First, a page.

As we struggle through the worst recession in 50 years - with more dips than an Olympic gymnast can achieve - surely starting a business now is a very quick way for a fool to part with his money?
On the face of it, the odds do not look that promising. At the height of the financial tornado that ripped through our economy in 2008/9, almost 500,000 businesses folded. According to recent research, this caused a million people to lose their jobs.
But since then an entrepreneurial spirit has gripped the nation. The number of new businesses grew by 180,000 last year, bringing the total number of active companies in the UK to around 2.9million.
Research just out from Santander Business Banking suggests that the UK’s small and medium sized businesses are still glowing with optimism about the future.
The average company with a turnover of £20million or less expects to grow its revenue by 88% over the next five years – or around 13% a year. This compares to the anaemic growth forecast in the economy of just 11% over the same period from the Office for Budget Responsibility.
One in 10 firms are looking to hire and almost one in five believe their business has never been in better shape - with nothing to stop them from growing.
And surveys show that up to three-quarters of us have, at one time or another, dreamt of working for ourselves.
[Related feature: How to give up your day job]
So is now really a good time to take the plunge and start a business?
Yes, as the economy and Europe continue to stutter, it's clear that the risks are high. But there are several reasons to think that starting up now is not a complete act of misguided madness.
1. Lack of competition
When I set up my online financial information business in 1999, the dotcom boom was in full swing. Months later the boom turned to bust and, at first, I thought our future looked bleak. But it turned out to be a blessing in disguise. We had built our business on solid principles, iebootstrap costs, chase revenues, get money through the door to pay the bills and invest what we could back into the business to build our product. In other words, we were in control of our own destiny. We didn’t rely on large and fickle investors.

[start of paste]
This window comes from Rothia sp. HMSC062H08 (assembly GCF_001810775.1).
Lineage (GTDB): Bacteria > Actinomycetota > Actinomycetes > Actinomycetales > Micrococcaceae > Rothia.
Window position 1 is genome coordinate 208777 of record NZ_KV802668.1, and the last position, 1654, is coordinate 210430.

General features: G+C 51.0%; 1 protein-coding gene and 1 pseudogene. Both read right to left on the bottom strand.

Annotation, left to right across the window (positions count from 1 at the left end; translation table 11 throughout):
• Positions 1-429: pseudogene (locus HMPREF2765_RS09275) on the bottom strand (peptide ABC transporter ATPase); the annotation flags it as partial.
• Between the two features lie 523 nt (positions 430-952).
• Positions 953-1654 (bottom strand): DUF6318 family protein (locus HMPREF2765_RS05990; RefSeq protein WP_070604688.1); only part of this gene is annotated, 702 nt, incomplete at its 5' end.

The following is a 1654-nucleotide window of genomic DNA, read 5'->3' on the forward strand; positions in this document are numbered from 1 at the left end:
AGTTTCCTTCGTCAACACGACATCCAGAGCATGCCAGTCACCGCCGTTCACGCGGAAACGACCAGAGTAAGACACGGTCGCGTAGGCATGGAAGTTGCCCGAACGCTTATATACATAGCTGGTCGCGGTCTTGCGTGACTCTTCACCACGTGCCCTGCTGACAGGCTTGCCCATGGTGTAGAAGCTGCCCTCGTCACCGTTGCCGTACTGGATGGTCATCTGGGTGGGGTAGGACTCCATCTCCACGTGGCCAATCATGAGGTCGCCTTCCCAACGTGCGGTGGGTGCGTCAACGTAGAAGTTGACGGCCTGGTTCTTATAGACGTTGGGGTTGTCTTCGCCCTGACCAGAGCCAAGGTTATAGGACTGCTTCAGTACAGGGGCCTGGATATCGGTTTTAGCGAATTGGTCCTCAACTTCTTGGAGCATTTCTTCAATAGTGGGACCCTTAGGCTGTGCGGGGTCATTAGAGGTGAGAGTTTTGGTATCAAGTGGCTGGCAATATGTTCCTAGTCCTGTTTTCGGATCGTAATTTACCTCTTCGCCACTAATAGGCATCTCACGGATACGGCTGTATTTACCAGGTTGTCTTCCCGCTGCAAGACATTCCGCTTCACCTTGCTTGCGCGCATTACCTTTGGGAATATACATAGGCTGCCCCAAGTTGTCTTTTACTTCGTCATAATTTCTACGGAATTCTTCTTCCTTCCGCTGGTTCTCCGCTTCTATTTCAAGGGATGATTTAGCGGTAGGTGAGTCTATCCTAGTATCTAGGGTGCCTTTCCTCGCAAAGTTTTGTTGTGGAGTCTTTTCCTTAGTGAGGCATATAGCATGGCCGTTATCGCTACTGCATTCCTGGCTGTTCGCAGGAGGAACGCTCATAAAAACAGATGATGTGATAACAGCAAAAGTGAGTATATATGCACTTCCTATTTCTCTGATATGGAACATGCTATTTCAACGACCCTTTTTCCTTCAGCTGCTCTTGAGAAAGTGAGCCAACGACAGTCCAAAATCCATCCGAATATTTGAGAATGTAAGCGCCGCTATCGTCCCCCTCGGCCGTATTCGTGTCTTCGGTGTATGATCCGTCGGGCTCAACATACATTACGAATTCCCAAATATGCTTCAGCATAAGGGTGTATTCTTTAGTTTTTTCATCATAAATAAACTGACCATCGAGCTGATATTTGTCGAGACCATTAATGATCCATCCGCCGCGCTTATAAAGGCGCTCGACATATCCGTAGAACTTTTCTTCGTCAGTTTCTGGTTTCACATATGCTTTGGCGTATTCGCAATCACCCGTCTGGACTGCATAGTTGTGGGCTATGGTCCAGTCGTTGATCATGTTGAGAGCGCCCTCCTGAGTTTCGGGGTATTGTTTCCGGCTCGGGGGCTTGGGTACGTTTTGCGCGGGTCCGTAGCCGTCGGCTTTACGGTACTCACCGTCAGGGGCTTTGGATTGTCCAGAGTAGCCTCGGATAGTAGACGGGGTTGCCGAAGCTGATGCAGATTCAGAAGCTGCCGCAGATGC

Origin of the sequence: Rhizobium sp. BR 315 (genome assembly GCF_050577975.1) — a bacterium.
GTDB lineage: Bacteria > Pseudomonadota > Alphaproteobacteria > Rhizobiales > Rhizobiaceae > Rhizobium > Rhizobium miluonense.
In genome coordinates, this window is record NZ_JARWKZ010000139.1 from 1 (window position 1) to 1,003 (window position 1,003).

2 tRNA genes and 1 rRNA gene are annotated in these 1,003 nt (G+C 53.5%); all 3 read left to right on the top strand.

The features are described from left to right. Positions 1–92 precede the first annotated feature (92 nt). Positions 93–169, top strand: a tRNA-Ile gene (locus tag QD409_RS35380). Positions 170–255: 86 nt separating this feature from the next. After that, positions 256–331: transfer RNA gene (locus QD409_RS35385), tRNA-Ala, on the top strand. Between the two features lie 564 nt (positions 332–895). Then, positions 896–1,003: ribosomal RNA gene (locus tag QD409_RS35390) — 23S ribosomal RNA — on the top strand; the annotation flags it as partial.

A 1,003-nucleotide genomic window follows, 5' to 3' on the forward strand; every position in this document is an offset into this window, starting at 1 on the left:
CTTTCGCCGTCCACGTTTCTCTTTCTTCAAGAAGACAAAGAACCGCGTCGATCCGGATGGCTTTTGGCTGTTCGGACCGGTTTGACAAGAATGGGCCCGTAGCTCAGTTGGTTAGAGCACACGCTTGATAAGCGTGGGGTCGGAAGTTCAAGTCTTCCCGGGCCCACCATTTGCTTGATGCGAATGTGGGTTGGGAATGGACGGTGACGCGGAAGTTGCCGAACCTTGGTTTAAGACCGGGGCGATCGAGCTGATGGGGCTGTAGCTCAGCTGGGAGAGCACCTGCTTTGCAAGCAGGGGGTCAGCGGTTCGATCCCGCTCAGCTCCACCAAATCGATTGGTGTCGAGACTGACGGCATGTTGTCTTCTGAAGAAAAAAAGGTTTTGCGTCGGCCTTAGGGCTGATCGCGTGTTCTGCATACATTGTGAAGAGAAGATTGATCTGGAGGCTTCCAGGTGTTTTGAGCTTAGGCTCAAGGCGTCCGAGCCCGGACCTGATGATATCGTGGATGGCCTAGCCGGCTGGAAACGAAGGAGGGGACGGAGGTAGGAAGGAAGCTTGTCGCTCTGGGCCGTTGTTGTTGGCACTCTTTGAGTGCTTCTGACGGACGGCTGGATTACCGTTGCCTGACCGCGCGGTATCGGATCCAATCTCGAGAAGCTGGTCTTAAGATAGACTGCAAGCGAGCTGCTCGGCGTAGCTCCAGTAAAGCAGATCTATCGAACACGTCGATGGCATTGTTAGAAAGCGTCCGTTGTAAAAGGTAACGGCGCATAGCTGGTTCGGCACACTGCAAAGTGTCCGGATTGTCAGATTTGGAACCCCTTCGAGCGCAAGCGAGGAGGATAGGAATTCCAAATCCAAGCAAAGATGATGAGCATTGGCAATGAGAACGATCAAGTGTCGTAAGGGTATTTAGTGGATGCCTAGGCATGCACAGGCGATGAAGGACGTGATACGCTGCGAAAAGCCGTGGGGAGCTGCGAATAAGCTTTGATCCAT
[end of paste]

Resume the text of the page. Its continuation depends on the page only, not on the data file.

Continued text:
A lot of our competition came from large and seemingly well-funded US start-ups. However, when the dotcom crisis hit, a lot of these businesses hit the wall, as investors pulled the plug. The result for us was less competition, so we could make a mark and build up a strong client base before new entrants came back into the marketplace.
2. Big doesn’t mean better
One of the reasons the economy is stalling is that large companies are sitting on cash and not willing to risk investing in new products or services, or upgrading what they have got. This creates an opportunity for nimbler small companies to win business from the slower-moving big boys.
If you can identify a strong niche that nobody is tapping into, then now could be a great time to carve out a business for yourself.
If you really want, or value, a product or service, but you can’t find it anywhere, then the chances are others are looking for it too. If you research it carefully you could be on to something that bigger companies have overlooked.